In truth, if the idea is right and presented well, the money can be raised. It may require jumping through a few hoops, and you may need to make a few adjustments to your pitch, but nobody said it would be a walk in the park.
But before you get to that stage, who should you target?
Usually, funding for very early-stage ventures takes the form of ‘angel investment’*, involving a wealthy individual prepared to put stock in higher-risk ventures than a venture capitalist (VC) would – for higher potential returns. In other words, angel investors get involved much earlier than VCs.
Their investment is typically aimed at taking a (really great) idea through to prototype stage. (A second round of VC funding provides further push, to commercialise the product.)
But, as noted above, the numbers of early-stage angel deals are low, with perhaps eight to ten going through annually.
Things to remember
So what do you need to know and do to increase your chances of securing funding?
- Not only tech companies get funding, and not all tech companies do either – most entrepreneurs tend to focus on technology, but in truth angels simply look for high-growth businesses in any industry.
- Get your elevator pitch right – one way of gauging this is to try and fit it into a tweet (140 characters). Make it understandable (would anyone re-tweet it?); many angels do not know that much about the industry they invest in.
- Avoid targeting advertising as your primary revenue model. At best, advertising must be an additional income.
- Be selective about your management team – if you’re a technology company, you need technologists as founders. Having skills in-house is preferable to engaging external consultants at market-related rates.
- Be flexible and approachable – many investors want to be hands-on. If this means relocating to Cape Town to invest in a better relationship, you may have to suck it up.
- It’s not just about ‘idea meets money’ – you need to form a genuine relationship and regard the investor as a team member. Investors often place more faith in the individual than the idea (although the idea is crucially important); they may back someone through a few failures if they believe in them.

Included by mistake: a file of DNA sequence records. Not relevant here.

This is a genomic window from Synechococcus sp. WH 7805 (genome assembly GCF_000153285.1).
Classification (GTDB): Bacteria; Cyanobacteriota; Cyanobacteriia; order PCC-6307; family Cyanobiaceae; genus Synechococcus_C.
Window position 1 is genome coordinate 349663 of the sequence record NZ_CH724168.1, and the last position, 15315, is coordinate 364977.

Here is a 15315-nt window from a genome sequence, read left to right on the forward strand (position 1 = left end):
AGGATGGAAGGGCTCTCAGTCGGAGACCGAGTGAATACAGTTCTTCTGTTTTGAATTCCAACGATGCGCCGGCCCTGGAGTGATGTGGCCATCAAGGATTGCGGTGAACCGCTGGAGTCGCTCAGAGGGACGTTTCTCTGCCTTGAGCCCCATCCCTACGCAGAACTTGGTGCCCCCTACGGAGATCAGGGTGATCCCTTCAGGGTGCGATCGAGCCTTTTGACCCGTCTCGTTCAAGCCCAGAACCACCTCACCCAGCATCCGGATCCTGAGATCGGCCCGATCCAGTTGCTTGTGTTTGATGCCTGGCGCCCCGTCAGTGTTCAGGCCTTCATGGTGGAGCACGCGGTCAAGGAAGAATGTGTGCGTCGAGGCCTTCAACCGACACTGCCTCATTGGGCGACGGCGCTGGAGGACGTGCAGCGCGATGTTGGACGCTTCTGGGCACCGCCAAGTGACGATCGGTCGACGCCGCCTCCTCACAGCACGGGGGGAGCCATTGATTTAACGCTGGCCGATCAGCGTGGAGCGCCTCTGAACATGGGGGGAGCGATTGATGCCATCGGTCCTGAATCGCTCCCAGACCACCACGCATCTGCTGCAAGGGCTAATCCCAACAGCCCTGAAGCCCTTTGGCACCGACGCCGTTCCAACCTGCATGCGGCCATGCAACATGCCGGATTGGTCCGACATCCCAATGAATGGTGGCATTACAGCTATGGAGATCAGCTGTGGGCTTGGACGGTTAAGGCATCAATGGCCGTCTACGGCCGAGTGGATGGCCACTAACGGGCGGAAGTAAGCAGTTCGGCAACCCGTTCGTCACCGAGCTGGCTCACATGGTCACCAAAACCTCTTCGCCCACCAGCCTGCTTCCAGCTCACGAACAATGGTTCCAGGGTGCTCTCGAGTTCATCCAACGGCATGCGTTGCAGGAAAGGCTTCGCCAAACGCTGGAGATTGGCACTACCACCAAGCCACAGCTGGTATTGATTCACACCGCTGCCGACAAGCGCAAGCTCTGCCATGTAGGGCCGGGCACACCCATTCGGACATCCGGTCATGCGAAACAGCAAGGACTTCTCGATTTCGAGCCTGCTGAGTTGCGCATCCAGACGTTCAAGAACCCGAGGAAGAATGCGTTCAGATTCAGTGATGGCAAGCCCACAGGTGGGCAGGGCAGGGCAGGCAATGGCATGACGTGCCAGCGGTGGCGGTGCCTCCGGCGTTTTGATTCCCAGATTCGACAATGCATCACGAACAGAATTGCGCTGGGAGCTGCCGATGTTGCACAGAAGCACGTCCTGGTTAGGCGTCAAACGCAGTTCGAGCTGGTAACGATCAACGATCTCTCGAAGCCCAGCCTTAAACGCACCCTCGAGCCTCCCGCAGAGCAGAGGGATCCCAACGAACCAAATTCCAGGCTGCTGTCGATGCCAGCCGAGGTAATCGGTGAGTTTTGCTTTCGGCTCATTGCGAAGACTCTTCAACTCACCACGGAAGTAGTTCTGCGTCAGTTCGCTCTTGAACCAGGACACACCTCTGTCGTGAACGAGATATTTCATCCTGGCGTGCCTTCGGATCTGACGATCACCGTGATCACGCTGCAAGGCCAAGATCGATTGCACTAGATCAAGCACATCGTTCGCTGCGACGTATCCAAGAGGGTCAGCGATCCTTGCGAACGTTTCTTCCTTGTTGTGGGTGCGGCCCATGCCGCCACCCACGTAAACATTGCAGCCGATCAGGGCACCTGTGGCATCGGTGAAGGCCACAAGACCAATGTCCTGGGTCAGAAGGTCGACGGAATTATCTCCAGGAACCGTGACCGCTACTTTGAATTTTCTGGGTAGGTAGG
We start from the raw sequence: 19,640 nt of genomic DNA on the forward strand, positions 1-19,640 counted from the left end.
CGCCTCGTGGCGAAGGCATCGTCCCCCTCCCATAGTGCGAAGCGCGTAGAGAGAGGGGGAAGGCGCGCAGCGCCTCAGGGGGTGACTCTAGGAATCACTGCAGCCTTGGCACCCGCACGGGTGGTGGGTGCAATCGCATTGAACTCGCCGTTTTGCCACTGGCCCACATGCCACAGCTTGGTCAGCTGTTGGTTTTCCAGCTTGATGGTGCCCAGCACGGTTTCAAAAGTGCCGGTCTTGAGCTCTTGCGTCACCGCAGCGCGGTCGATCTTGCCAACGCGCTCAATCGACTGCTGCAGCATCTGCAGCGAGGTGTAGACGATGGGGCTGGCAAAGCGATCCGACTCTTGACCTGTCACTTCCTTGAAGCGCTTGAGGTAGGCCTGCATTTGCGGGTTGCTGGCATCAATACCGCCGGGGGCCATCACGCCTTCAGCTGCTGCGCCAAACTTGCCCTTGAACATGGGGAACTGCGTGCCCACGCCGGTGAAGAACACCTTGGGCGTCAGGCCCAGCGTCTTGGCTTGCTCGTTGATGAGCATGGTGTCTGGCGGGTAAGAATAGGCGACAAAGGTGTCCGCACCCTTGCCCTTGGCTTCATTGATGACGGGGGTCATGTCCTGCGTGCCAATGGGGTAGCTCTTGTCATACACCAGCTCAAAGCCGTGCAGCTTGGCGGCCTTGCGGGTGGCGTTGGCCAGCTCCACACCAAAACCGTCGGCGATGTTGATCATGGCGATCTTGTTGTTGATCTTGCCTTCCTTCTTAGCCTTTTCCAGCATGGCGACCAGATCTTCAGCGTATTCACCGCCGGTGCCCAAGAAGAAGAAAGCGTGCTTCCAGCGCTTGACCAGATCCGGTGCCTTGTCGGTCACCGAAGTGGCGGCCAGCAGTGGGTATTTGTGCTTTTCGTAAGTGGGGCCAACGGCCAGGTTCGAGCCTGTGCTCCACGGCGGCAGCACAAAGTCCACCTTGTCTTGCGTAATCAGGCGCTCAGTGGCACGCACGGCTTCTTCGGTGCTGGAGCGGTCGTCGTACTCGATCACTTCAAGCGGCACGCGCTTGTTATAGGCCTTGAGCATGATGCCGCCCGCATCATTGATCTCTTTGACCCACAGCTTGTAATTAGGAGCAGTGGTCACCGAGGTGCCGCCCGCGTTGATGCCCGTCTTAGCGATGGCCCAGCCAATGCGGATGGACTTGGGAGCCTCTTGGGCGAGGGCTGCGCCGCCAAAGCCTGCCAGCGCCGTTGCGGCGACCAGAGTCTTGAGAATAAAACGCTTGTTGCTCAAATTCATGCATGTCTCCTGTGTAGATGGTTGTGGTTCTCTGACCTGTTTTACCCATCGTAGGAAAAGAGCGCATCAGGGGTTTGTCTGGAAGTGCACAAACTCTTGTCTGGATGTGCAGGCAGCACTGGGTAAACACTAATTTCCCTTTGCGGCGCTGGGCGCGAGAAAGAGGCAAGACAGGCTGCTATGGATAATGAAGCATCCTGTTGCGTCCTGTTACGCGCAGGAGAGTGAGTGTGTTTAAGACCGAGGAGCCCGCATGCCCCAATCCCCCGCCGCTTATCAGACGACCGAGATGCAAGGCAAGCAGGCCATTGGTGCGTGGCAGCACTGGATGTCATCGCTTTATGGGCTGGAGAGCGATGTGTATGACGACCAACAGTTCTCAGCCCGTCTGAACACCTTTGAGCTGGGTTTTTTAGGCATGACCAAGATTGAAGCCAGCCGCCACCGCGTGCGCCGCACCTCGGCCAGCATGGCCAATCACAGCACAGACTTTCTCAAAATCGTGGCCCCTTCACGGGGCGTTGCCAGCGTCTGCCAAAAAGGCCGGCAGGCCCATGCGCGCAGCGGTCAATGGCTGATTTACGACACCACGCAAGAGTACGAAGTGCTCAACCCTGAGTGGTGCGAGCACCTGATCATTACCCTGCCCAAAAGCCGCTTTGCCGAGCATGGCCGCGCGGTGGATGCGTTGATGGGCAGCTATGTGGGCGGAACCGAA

- Don’t expect unrealistic amounts – look within the range of R1 million to R10 million. Anything less than that and investors will consider the barrier to entry too low. Anything higher and you may need a VC.
- The business model must accommodate a viable revenue projection for the angel – angels target a return of roughly 10 times their investment within five years, because of the high likelihood of failure (perhaps one in 10 succeeds). It’s an aggressive investment path – ideas must be able to get to prototype quickly and have high growth potential.
- Don’t hide your ideas until they’re perfect. Act quickly.
- Don’t annoy investors with unnecessary non-disclosure agreements. Unless something is absolutely unique, like a formula or some other intellectual property, don’t bother. Most investors see many different start-ups in a day, and forcing them to do too much leaves a bad impression. Don’t leave out ideas that are crucial to the venture’s success either, for fear of it being copied. That is prohibitive to getting funding.
Keep on keeping on
You shouldn’t despair at the doom and gloom being spread by unsuccessful entrepreneurs about the early-stage funding scene in SA. With the right preparation and outlook, your idea can get support.
* So called because the first of their kind invested in theatre productions without any expectation to see a return in this life.